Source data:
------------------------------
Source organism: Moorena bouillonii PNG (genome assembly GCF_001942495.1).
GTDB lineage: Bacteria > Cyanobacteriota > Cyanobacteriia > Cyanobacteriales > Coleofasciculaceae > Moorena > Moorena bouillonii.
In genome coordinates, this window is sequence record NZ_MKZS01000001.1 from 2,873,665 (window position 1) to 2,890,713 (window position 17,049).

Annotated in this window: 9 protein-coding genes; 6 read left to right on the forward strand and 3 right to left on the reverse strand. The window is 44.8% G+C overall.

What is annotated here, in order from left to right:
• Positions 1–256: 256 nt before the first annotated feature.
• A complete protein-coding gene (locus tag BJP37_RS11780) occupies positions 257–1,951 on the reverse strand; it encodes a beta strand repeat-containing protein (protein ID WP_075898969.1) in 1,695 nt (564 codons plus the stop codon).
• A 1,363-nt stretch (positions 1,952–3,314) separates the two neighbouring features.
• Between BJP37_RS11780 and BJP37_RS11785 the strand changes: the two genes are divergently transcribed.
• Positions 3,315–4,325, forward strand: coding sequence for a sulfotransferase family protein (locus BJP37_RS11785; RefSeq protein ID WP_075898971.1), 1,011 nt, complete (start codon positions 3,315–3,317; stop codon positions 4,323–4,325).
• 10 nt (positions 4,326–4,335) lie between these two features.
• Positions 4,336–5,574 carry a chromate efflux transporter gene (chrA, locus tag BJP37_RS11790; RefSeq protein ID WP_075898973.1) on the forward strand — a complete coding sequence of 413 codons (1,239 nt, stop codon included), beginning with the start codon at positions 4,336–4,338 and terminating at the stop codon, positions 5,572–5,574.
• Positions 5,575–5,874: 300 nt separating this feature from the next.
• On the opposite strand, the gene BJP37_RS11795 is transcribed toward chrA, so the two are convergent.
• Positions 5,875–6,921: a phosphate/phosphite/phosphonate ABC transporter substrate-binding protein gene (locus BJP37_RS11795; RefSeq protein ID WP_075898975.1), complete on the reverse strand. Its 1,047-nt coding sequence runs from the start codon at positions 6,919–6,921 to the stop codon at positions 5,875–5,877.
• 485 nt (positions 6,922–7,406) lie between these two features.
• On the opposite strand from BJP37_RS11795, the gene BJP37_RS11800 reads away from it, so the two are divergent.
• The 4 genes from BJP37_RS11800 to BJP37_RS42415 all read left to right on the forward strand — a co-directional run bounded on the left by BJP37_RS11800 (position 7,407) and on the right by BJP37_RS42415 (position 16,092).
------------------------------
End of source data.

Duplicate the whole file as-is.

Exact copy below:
Source organism: Moorena bouillonii PNG (genome assembly GCF_001942495.1).
GTDB lineage: Bacteria > Cyanobacteriota > Cyanobacteriia > Cyanobacteriales > Coleofasciculaceae > Moorena > Moorena bouillonii.
In genome coordinates, this window is sequence record NZ_MKZS01000001.1 from 2,873,665 (window position 1) to 2,890,713 (window position 17,049).

Annotated in this window: 9 protein-coding genes; 6 read left to right on the forward strand and 3 right to left on the reverse strand. The window is 44.8% G+C overall.

What is annotated here, in order from left to right:
• Positions 1–256: 256 nt before the first annotated feature.
• A complete protein-coding gene (locus tag BJP37_RS11780) occupies positions 257–1,951 on the reverse strand; it encodes a beta strand repeat-containing protein (protein ID WP_075898969.1) in 1,695 nt (564 codons plus the stop codon).
• A 1,363-nt stretch (positions 1,952–3,314) separates the two neighbouring features.
• Between BJP37_RS11780 and BJP37_RS11785 the strand changes: the two genes are divergently transcribed.
• Positions 3,315–4,325, forward strand: coding sequence for a sulfotransferase family protein (locus BJP37_RS11785; RefSeq protein ID WP_075898971.1), 1,011 nt, complete (start codon positions 3,315–3,317; stop codon positions 4,323–4,325).
• 10 nt (positions 4,326–4,335) lie between these two features.
• Positions 4,336–5,574 carry a chromate efflux transporter gene (chrA, locus tag BJP37_RS11790; RefSeq protein ID WP_075898973.1) on the forward strand — a complete coding sequence of 413 codons (1,239 nt, stop codon included), beginning with the start codon at positions 4,336–4,338 and terminating at the stop codon, positions 5,572–5,574.
• Positions 5,575–5,874: 300 nt separating this feature from the next.
• On the opposite strand, the gene BJP37_RS11795 is transcribed toward chrA, so the two are convergent.
• Positions 5,875–6,921: a phosphate/phosphite/phosphonate ABC transporter substrate-binding protein gene (locus BJP37_RS11795; RefSeq protein ID WP_075898975.1), complete on the reverse strand. Its 1,047-nt coding sequence runs from the start codon at positions 6,919–6,921 to the stop codon at positions 5,875–5,877.
• 485 nt (positions 6,922–7,406) lie between these two features.
• On the opposite strand from BJP37_RS11795, the gene BJP37_RS11800 reads away from it, so the two are divergent.
• The 4 genes from BJP37_RS11800 to BJP37_RS42415 all read left to right on the forward strand — a co-directional run bounded on the left by BJP37_RS11800 (position 7,407) and on the right by BJP37_RS42415 (position 16,092).